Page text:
CAVU Café: Royboy’s Prose & Cons

*Note: The views expressed in CAVU Café: Royboy’s Prose & Cons blog are those solely of the writer and are not necessarily shared by the Aviation Suppliers Association or the Association’s staff, members, or Board of Directors.

   About Roy Resto


In the Aviation/Aerospace industry, Manufacturers, Airlines, AMO/Repair Stations, and Distributors all conduct Receiving and Shipping Inspections of their aircraft parts. I have experience with all of these, so I thought I’d share some critical observations. First a little sarcastic humor from the distributor community:

  • Salesman: “I meet my quotas by buying everything as quickly as I can issue PO’s. If it gets through my Receiving Inspectors it must be good…”
  • Salesman: “I secretly drop ship everything, so I have nothing rejected by my Receiving Inspectors.”
  • Salesman: “Keep me on the roster so I can sign my own Material Certs and C of C’s in case an Inspector is not around or rejects my order.”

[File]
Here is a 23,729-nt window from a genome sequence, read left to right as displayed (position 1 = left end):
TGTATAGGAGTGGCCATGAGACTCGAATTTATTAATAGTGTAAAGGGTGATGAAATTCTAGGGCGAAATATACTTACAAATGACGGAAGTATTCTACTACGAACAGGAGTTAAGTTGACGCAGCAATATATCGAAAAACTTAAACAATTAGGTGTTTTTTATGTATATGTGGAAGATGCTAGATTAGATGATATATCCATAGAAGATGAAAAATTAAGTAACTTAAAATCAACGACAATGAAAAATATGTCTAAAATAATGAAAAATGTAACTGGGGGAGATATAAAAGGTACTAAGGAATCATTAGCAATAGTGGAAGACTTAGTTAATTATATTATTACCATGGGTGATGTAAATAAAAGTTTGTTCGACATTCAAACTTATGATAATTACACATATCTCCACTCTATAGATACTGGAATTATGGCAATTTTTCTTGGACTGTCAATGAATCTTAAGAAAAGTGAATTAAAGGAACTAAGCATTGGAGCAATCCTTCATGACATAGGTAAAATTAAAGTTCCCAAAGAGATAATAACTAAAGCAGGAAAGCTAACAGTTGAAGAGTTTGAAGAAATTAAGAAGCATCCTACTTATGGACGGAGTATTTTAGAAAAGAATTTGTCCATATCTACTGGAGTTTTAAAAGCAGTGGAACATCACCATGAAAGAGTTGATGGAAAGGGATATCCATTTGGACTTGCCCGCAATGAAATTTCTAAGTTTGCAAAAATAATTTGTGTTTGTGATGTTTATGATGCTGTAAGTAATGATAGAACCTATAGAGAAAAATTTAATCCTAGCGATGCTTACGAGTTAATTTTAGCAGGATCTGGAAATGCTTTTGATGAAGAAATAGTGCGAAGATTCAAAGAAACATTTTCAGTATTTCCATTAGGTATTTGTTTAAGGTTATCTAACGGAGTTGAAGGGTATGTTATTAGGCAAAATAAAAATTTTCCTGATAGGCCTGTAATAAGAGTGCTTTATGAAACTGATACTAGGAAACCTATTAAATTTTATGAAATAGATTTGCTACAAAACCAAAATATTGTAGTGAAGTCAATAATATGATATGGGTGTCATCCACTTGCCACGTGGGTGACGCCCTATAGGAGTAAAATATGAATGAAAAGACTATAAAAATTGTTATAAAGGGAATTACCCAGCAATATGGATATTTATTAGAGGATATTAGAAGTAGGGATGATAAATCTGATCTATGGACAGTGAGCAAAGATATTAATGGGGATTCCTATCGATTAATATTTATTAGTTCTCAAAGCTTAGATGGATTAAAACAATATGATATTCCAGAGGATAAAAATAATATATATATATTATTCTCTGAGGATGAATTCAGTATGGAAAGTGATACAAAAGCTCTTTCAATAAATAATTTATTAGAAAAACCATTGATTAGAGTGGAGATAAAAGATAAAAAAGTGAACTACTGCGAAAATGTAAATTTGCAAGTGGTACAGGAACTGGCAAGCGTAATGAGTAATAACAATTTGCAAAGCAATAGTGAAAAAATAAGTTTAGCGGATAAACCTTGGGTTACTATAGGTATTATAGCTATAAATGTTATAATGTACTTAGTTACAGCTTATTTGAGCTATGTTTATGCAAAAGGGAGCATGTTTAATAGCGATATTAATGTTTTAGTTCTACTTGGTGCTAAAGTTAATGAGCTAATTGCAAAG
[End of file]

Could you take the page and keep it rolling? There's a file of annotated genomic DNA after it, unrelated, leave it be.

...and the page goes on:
• Salesman: “I make the company the most money by having the highest sales, so I insist on having admin rights on our ERP system to bypass the controls on the Approved Suppliers. QA can catch up and fix it later.”
  • Shipping and Receiving Inspectors: “The salesmen with the highest numbers are the biggest violators of processes, procedures, and policy; management blinks their eyes at this. Their silence reinforces bad behavior…”

Perhaps I was a little too liberal in my use of the word ‘humor’ in characterizing those quotes, but indeed these behaviors exist and are seldom spoken of in the open. We’ll come back to this later in the Chain of Command/Org Chart paragraph.


Before I get started, I want to draw your attention to the ASA’s new on-line training courses. Keep this link in your favorites or bookmarked, since new courses will continue to be added or updated. I also mention it since it’s our intention to post some courses about Receiving and Shipping Inspections. This article is a warmup for those courses.


Fundamentally, most of the functions performed during receiving and shipping are the same. For example, entries in the ERP system, documentation review, and visual inspection. The simple essential difference between the two are illustrated below:

We’ll address these in the Documentation section, but next let’s examine visual and documentation inspections.